Europe’s migration crisis continues
LONDON - Europe’s migration crisis continues to escalate ahead of a critical EU emergency meeting with breakdowns in the flow of migrants through southern Europe as Hungary and Germany continue to struggle with the influx.
EU justice and interior ministers are to meet in Brussels on September 14th to deal with the hundreds of thousands of migrants pouring into the continent. The meeting is billed as more than a session to address a specific crisis. The very philosophy of the European Union hangs in the balance as European countries fail to agree on a common policy and take different tacks in dealing with the unprecedented migration challenge.
The interior ministers of Germany, France and Britain issued a joint statement calling for the emergency meeting, underlining the need to take “immediate action” to deal with the migration crisis.
While Germany has shown itself open to accepting large numbers of migrants and expects to receive some 800,000 refugees in 2015, France and the United Kingdom are less willing to back an open-door policy. German Chancellor Angela Merkel warned that unless other EU countries change their policies, Germany could push to cancel the Schengen agreement, which allows for unrestricted travel between 26 European countries.
“If we don’t succeed in fairly distributing refugees then, of course, the Schengen question will be on the agenda,” Merkel said at an August 31st news conference in Berlin. “We stand before a huge national challenge. That will be a central challenge not only for days or months but for a long period of time.”
So far this year more than 150,000 migrants — mostly Syrians — have taken the southern European route into Europe after landing in Greece. Migrants usually traverse Greece, Macedonia and Serbia to reach Hungary, which is in the Schengen zone. More than 100,000 others have taken the more perilous Mediterranean crossing to Italy.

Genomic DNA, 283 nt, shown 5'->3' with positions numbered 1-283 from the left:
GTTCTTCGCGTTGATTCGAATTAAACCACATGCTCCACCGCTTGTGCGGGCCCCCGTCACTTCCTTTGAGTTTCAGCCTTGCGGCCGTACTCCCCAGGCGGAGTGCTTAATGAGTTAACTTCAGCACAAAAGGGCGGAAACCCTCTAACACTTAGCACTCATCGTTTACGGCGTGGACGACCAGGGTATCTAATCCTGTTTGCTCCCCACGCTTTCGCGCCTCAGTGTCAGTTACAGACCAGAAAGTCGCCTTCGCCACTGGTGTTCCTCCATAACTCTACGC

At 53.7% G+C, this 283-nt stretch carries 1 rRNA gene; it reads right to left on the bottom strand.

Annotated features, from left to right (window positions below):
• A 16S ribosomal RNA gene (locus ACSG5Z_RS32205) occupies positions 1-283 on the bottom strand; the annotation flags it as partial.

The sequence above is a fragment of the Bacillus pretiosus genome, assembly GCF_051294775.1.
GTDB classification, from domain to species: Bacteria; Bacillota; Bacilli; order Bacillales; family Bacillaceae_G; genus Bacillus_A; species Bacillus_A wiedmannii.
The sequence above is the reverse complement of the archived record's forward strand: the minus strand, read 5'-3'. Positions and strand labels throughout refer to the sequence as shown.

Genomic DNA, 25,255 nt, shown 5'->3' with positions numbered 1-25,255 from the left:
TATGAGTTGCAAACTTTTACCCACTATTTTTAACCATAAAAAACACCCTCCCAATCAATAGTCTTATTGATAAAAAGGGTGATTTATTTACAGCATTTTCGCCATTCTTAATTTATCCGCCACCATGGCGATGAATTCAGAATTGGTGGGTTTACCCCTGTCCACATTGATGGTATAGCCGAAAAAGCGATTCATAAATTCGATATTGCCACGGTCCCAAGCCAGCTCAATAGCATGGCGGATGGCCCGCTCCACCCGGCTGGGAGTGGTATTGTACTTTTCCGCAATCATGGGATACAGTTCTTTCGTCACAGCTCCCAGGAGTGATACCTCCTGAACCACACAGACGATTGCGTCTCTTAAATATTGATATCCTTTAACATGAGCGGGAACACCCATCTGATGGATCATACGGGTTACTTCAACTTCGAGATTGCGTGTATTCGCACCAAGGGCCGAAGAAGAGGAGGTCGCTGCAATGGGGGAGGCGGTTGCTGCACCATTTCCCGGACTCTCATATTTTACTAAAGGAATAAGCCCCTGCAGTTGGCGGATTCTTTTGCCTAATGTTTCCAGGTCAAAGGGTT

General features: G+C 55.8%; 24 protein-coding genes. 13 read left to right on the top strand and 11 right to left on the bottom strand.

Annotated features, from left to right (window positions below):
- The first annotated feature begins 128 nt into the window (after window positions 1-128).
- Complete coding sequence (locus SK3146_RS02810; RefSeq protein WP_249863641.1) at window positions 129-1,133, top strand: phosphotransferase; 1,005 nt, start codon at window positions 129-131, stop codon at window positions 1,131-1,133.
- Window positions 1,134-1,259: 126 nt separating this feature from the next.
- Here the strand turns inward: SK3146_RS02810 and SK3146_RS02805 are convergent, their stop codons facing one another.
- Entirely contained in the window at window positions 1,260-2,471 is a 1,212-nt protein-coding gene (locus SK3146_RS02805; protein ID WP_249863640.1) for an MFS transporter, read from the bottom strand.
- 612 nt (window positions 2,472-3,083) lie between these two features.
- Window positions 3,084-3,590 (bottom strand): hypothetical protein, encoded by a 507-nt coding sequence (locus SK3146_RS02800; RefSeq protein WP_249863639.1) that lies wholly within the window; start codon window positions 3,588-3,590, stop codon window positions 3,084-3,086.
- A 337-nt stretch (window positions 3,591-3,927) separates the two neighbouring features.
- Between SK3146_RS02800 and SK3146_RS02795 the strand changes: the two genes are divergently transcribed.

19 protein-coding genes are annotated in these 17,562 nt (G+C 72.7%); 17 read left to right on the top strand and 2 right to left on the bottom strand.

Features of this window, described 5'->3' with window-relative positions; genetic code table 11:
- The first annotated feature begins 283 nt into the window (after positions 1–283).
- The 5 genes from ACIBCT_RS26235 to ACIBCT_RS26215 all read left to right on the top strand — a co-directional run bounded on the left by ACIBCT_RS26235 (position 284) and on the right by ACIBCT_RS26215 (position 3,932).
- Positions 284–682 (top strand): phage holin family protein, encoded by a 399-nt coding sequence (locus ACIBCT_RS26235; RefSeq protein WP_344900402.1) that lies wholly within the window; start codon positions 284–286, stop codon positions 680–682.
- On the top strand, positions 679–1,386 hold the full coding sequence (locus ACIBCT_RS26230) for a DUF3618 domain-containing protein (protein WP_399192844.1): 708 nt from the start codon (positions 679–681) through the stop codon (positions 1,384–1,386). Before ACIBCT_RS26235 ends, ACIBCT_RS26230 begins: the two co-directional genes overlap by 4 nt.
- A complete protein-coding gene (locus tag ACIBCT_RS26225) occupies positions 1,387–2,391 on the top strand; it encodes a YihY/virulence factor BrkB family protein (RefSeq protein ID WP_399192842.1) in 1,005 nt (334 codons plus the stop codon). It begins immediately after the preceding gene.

Greece, Macedonia, Serbia and particularly Hungary have become overstressed due to the number of migrants. Hungarian authorities closed Budapest’s main train station to refugees and migrants on August 31st.
The closure was said to be the result of pressure from other EU countries trying to cope with arrivals from Hungary.
Migrants camped outside Budapest’s Keleti station chanted, “Germany! Germany!” as a majority of those sought to board trains heading to Germany or Austria.
In addition to the hundreds of thousands of migrants crossing the Mediterranean, Europe is also facing a massive influx of immigrants from Balkan states.
France, Britain and Germany are backing calls for centres to be set up in Italy and Greece to register arrivals and for a common EU list of “safe countries of origin” to be established. This would allow asylum applications from Syrians, Iraqis and others to be fast-tracked, while rejecting those from Balkan or inter-EU states.
France and the United Kingdom agreed to beef up security at the Calais port in mid-August, while the EU said it would allocate funds to transform the existing tented encampment in Calais — commonly described as a “jungle” in the media — into a “humanitarian” camp for asylum seekers.
The United Kingdom recorded its highest net migration in 2014. Net migration for this year, as of March, hit a record of 330,000. The news split public opinion and political parties, particularly as UK Prime Minister David Cameron took office promising to significantly reduce migration into the country.
UK Home Secretary Theresa May described the European migration system as “broken” in an op-ed published August 30th in the Sunday Times. She said the European Union was gradually realising that Schengen was only serving to exacerbate the crisis, adding that European leaders need to consider “the consequences of uncontrolled migration”.
May came under criticism from rivals for equating migrants with asylum seekers. Yvette Cooper, Labour Party leadership contender and shadow home secretary, called on the government to do more to help genuine asylum seekers, particularly those fleeing violence in Syria.
“We have long called on her to do more to help Syrian refugees but the government won’t because they are included in the net migration target. Increasing the rhetoric doesn’t help anyone. What we need is sensible and practical policies instead,” Cooper said.
Speaking September 1st at the Centre for European Reform, Cooper accused leaders of “political cowardice” and called on Britain to accept 10,000 refugees.